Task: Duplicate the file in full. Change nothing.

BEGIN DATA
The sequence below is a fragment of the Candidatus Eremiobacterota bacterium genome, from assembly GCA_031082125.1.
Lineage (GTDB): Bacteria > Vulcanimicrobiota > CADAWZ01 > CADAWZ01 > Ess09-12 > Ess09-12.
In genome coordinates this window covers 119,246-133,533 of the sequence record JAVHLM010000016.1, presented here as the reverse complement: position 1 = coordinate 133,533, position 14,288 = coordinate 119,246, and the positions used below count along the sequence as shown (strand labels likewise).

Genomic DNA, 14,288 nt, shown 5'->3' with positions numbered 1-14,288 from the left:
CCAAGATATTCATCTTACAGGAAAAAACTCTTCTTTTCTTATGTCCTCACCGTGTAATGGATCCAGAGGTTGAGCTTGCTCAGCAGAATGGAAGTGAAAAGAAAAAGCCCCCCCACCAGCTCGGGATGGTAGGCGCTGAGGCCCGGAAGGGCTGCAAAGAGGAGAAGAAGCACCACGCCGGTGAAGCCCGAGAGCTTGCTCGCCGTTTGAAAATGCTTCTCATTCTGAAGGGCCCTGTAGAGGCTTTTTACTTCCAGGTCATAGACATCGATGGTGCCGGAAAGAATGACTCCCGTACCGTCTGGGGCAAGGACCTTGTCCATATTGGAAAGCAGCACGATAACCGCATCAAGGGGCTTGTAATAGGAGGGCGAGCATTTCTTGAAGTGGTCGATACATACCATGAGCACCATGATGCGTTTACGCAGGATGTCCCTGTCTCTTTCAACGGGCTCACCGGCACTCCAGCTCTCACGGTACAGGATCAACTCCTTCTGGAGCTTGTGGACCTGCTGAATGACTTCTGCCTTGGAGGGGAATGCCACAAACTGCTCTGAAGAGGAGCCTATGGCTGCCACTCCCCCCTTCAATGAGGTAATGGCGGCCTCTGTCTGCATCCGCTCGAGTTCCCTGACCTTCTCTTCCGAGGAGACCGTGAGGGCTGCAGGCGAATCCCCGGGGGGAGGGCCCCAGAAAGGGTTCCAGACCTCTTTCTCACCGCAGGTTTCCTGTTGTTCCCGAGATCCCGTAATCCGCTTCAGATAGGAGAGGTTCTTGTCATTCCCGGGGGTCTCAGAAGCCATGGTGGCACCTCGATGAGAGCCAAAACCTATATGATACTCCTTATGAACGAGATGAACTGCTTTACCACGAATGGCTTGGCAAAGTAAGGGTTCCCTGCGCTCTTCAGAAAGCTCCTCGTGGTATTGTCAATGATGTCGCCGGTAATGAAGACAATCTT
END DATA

The sequence below is a fragment of the Candidatus Eremiobacterota bacterium genome, from assembly GCA_031082125.1.
Lineage (GTDB): Bacteria > Vulcanimicrobiota > CADAWZ01 > CADAWZ01 > Ess09-12 > Ess09-12.
In genome coordinates this window covers 119,246-133,533 of the sequence record JAVHLM010000016.1, presented here as the reverse complement: position 1 = coordinate 133,533, position 14,288 = coordinate 119,246, and the positions used below count along the sequence as shown (strand labels likewise).

Genomic DNA, 14,288 nt, shown 5'->3' with positions numbered 1-14,288 from the left:
CCAAGATATTCATCTTACAGGAAAAAACTCTTCTTTTCTTATGTCCTCACCGTGTAATGGATCCAGAGGTTGAGCTTGCTCAGCAGAATGGAAGTGAAAAGAAAAAGCCCCCCCACCAGCTCGGGATGGTAGGCGCTGAGGCCCGGAAGGGCTGCAAAGAGGAGAAGAAGCACCACGCCGGTGAAGCCCGAGAGCTTGCTCGCCGTTTGAAAATGCTTCTCATTCTGAAGGGCCCTGTAGAGGCTTTTTACTTCCAGGTCATAGACATCGATGGTGCCGGAAAGAATGACTCCCGTACCGTCTGGGGCAAGGACCTTGTCCATATTGGAAAGCAGCACGATAACCGCATCAAGGGGCTTGTAATAGGAGGGCGAGCATTTCTTGAAGTGGTCGATACATACCATGAGCACCATGATGCGTTTACGCAGGATGTCCCTGTCTCTTTCAACGGGCTCACCGGCACTCCAGCTCTCACGGTACAGGATCAACTCCTTCTGGAGCTTGTGGACCTGCTGAATGACTTCTGCCTTGGAGGGGAATGCCACAAACTGCTCTGAAGAGGAGCCTATGGCTGCCACTCCCCCCTTCAATGAGGTAATGGCGGCCTCTGTCTGCATCCGCTCGAGTTCCCTGACCTTCTCTTCCGAGGAGACCGTGAGGGCTGCAGGCGAATCCCCGGGGGGAGGGCCCCAGAAAGGGTTCCAGACCTCTTTCTCACCGCAGGTTTCCTGTTGTTCCCGAGATCCCGTAATCCGCTTCAGATAGGAGAGGTTCTTGTCATTCCCGGGGGTCTCAGAAGCCATGGTGGCACCTCGATGAGAGCCAAAACCTATATGATACTCCTTATGAACGAGATGAACTGCTTTACCACGAATGGCTTGGCAAAGTAAGGGTTCCCTGCGCTCTTCAGAAAGCTCCTCGTGGTATTGTCAATGATGTCGCCGGTAATGAAGACAATCTT